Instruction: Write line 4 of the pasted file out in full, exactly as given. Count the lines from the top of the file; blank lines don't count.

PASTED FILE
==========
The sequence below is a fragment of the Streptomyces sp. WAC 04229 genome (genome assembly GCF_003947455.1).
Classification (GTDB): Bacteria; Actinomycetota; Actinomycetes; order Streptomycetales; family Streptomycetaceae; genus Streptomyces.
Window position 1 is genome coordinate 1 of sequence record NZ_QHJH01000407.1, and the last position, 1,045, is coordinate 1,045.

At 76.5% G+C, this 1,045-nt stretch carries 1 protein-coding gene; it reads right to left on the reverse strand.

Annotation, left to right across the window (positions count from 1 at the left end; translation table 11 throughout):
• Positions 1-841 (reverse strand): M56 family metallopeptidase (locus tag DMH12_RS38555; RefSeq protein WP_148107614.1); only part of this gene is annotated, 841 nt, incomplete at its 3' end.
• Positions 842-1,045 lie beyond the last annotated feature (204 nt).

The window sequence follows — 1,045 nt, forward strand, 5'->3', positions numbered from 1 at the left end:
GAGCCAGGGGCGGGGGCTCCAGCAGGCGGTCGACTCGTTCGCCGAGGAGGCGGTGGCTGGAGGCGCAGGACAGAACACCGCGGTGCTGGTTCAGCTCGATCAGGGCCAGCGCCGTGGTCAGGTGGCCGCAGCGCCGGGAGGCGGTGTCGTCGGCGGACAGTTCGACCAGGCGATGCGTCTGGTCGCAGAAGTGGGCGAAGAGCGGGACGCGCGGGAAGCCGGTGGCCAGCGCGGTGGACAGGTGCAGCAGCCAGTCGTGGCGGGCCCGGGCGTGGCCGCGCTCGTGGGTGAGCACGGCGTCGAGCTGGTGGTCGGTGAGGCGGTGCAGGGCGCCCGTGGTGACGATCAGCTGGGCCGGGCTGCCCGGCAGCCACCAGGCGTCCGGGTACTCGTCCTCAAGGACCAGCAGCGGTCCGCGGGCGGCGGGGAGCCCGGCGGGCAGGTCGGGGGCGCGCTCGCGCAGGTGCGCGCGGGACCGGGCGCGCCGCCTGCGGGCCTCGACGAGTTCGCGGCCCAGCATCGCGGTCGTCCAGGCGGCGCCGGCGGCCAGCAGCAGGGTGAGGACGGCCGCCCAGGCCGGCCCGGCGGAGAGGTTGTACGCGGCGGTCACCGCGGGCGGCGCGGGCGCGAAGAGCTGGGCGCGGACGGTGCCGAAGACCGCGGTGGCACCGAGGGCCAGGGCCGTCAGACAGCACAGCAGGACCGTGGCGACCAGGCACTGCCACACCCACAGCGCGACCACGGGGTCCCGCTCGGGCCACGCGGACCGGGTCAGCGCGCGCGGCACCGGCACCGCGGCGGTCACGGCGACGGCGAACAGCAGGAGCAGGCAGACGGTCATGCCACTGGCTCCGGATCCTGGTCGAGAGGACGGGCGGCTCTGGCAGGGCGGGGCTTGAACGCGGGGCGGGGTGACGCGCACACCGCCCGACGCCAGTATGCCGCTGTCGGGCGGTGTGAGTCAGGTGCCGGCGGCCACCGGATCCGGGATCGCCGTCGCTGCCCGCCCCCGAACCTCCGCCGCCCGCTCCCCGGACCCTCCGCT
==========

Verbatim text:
At 76.5% G+C, this 1,045-nt stretch carries 1 protein-coding gene; it reads right to left on the reverse strand.